Gertrude Ederle was born in nyc on October 23, 1905. In 1926, Gertrude became the very first woman to swim the English Channel; her record breaking accomplishment brought her a amount of popularity and acclaim. Gertrude expired in age 98. Gertrude Ederle was born on October 23, 1905, in nyc. From a young age she was enthusiastic about swimming, which she learned in the neighborhood public pool and in the New Jersey seashore where her family spent summers.
Competing locally, Gertrude had her first triumph in age 16, and between 1921 and 1925 she held 29 records. In 1924, Ederle swam in the Olympic Games in Paris, where her freestyle team won three medals. In 1925, Gertrude started training to swim on the other side of the English Channel, the 21 miles of water between England and the European mainland.
Ederle’s first effort to swim the channel, in 1925, was disqualified midway through on a technicality. Ederle made her second, successful attempt on August 6, 1926. Ederle began at Cape Gris-Nez on the French shore, wearing a two piece bathing suit with goggles and also a swim cap. Ederle coated her body with lanolin as protection from jellyfish stings as well as the water’s chilly temperature.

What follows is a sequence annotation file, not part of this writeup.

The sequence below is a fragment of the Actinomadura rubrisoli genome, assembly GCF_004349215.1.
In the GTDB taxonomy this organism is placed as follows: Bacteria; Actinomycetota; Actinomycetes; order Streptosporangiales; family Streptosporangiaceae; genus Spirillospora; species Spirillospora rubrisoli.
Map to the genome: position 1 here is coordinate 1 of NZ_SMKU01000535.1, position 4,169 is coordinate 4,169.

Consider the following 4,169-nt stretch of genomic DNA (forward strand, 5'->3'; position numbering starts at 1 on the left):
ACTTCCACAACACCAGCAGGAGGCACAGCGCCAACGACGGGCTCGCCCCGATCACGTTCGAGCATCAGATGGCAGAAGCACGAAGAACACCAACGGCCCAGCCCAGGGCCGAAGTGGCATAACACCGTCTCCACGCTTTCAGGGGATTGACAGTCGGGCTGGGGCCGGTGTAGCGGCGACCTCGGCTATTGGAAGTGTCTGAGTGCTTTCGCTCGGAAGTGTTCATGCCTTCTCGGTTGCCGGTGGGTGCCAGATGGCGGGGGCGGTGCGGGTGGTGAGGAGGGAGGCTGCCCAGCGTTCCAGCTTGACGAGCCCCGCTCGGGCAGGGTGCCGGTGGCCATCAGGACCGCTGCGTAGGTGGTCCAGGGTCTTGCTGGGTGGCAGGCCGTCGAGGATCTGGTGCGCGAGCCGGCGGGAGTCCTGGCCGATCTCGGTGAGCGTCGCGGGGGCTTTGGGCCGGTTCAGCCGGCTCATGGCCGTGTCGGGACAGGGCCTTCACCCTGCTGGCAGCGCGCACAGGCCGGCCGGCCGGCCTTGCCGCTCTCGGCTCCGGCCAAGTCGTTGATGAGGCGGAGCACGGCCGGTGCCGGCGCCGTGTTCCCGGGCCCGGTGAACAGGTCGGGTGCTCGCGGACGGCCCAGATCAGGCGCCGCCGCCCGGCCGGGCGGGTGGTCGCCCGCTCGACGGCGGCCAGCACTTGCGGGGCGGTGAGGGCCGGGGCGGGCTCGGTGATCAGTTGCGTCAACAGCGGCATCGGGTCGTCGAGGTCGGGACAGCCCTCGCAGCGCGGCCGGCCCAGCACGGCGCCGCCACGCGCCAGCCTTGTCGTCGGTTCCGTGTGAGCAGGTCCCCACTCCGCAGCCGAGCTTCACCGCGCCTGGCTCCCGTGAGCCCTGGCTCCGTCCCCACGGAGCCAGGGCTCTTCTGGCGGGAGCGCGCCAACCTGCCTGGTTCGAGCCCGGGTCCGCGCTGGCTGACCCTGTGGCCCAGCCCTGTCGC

Once Ederle entered the water, her improvement through harsh waves and strong currents was supervised with a tugboat that sailed nearby, taking her trainer T.W. Burgess and her family members. Ederle arrived on coast at Kingsdown, England, after 14 hours and 31 minutes, surpassing the record set from the last male channel swimmers. Ederle was greeted by near-riotous crowds when she returned home to the Big Apple. Ecstatic admirers welcomed her at the pier, thronged the roads across the ticker-tape parade in her honour, and mobbed her upon her entrance at City Hall, where Mayor Jimmy Walker congratulated her.
For quite some time, America’s “Queen of the Waves” was a sports star as well as a cultural ace on level with Babe Ruth or Charles Lindbergh. “Queenof record remained unbroken until 1950. After her channel swim, Ederle made a lucrative tour on the vaudeville circuit, giving swimming demonstrations. After enduring a serious back injury in 1933, she was never in a position to compete again, although she did give swim performances in the “Aquacade” drawing card of the 1939 New York World’s Fair.
Her later life was quiet: She stated that she’d reached her one dream by crossing the English Channel. She taught swimming to kids in the Lexington School for the Deaf. She never married and she lived gently with several female friends in the Flushing, Queens, neighborhood of nyc. A hearing difficulty that had troubled Ederle since her youth caused her ultimate deafness. Ederle expired in Wyckoff, New Jersey, in 2003 in age 98.